David Binder, who served on the UCLA School of Law faculty for 50 years and gave generations of students the practical tools to succeed as lawyers, died on Sept. 15 after a long illness. He was 86.
A person of towering stature in the creation of clinical legal education, Binder co-founded and was the driving force behind UCLA Law’s trailblazing experiential education program from its inception in 1970 and throughout the following five decades. He is remembered by colleagues as someone who thought deeply about the theoretical, conceptual and practical ways in which students are best taught to become skilled lawyers — and who fought hard to put his progressive visions into practice.
“He had strong views about how to go about providing a first-rate clinical education, and he was of course a visionary force behind our creation of a ‘skills-centered’ approach to clinical education that focused on the step-by-step teaching of complex lawyering skills, both through thoughtfully developed simulations as well as real cases,” said UCLA Law Dean Jennifer Mnookin in a message to the law school. “While our clinical program today has a tremendous variety of offerings, there is no doubt that the careful, substantial focus on pedagogy and skill-building remains exceptionally strong here, and is a key part of David’s remarkable legacy here at the law school.”
Often collaborating with his UCLA Law colleagues Paul Bergman, Paul Boland and Albert Moore, Binder formulated many of the pedagogical practices that experiential educators continue to use today.
“David was the most logical thinker I’ve ever known,” says Professor Emeritus Bergman. “He was truly a pioneer of clinical education, and he changed my life when he hired me and the late Paul Boland to help him build UCLA Law’s clinical program. Those early ’70s years were magical: We had a sense of creating a form of education that never existed in law schools.”
Binder also wrote several of the seminal texts in the field. His eight books elucidated many of the practical aspects of lawyering for students at UCLA Law and far beyond. These guides included Lawyers as Counselors: A Client Centered Approach (West, 2019) with Bergman, Paul Tremblay and Ian Weinstein, and Trial Advocacy: Inferences, Arguments and Techniques (West, 1996) with Bergman and Moore.
“For 35 years, David was my colleague and friend at the law school,” says Professor Emeritus Moore. “He helped me, challenged me and inspired me in countless ways that shaped and defined my professional life at the law school as a scholar and a teacher. He was totally dedicated to his wife, his students, his colleagues and his profession.”
Binder was a Los Angeles native who earned his undergraduate degree from UCLA in 1956 and his law degree from Stanford in 1959. He was a partner in the law firm of Brown & Brown in Los Angeles and served as director of litigation for the Western Center on Law and Poverty before joining UCLA Law, where he was known to be a dedicated member of the community and an outstanding teacher who cared deeply about his students and colleagues.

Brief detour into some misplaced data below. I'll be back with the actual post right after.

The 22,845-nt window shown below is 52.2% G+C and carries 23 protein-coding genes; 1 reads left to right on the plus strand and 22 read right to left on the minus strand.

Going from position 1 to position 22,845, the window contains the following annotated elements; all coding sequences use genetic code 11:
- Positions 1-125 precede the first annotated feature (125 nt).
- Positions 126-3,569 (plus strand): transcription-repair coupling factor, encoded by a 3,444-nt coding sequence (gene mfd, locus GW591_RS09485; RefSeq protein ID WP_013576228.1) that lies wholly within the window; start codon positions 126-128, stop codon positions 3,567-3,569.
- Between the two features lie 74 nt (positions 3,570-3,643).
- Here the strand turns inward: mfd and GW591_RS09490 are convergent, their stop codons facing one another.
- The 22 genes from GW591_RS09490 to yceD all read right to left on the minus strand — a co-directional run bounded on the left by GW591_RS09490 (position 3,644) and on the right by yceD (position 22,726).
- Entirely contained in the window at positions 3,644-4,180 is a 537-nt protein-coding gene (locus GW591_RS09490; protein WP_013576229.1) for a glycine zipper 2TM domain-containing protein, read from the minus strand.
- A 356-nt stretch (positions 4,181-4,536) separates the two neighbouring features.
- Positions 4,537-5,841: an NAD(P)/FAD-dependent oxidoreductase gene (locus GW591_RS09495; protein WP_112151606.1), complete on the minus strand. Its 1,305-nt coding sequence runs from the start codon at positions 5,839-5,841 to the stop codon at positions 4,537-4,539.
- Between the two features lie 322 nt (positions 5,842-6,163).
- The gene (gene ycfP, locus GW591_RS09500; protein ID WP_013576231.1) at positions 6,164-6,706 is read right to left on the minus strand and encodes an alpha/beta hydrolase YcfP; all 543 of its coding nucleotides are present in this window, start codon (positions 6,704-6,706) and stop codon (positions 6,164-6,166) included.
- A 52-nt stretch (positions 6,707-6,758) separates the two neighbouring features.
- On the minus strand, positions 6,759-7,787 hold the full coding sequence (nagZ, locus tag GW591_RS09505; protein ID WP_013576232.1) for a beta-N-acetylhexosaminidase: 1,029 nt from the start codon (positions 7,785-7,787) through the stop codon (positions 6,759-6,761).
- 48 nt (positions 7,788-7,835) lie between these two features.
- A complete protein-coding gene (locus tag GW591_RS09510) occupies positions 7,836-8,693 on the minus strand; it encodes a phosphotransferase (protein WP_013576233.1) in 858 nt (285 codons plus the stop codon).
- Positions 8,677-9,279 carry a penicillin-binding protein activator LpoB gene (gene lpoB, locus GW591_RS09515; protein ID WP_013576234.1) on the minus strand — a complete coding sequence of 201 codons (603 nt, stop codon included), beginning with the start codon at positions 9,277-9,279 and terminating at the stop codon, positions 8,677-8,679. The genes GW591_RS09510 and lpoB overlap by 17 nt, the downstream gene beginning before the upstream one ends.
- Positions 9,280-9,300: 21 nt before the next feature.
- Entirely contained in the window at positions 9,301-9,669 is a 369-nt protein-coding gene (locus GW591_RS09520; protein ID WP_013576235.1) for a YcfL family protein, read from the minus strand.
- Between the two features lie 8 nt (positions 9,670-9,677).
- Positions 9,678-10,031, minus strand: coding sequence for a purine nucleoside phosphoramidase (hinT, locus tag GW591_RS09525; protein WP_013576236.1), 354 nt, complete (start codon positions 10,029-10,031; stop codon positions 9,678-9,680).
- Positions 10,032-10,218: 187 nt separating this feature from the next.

During his half-century at the law school, he won every major teaching award: the university’s Distinguished Teaching Award, the Rutter Award for Excellence in Teaching and Professor of the Year. UCLA Law’s Binder Clinical Fellowship Program, which offers unparalleled training to the most promising experiential educators and has been a starting point for several longtime UCLA Law faculty members, is named in his honor.
“It is impossible to measure David Binder’s impact at UCLA Law and on clinical education, more broadly,” says Allison Korn, UCLA Law’s assistant dean for experiential education. “The concepts of client-centered lawyering and counseling, the significance of narrative and the importance of client autonomy are baked into our experiential program because of David’s pioneering work in clinical pedagogy and scholarship. I am among the generations of aspiring lawyers and clinical law teachers that cut our teeth on David’s texts and teaching methods, and I’m awed to consider how deep his legacy runs, not just across student and faculty communities, but through the hundreds of clients benefiting from reflective, empathic representation.”
Binder’s wife of 59 years, Melinda, died in 2016. They were fondly remembered as avid hikers who went on backpacking adventures to places including Nepal, Japan, Kyrgyzstan, Switzerland and Peru. Binder also spent summers teaching American law to university students in China, and he and Melinda taught literacy to underprivileged people in Los Angeles.
He is survived by three stepsons and their wives — Michael Crovitz and Laura Petrich, Charles and Jill Crovitz, and Jeffrey and Sarah Crovitz — plus grandchildren Zachary, Matthew and Madison, and great-grandchildren Roman and Zuzu. The family plans to hold a celebration of Binder’s life once the pandemic has passed, and in lieu of flowers, donations can be made to the Alzheimer’s Association of California.
UCLA Law is also planning to host a fitting tribute to Binder’s life and tremendous contributions to the law school, legal education and legal practice. Details will be announced when they are available.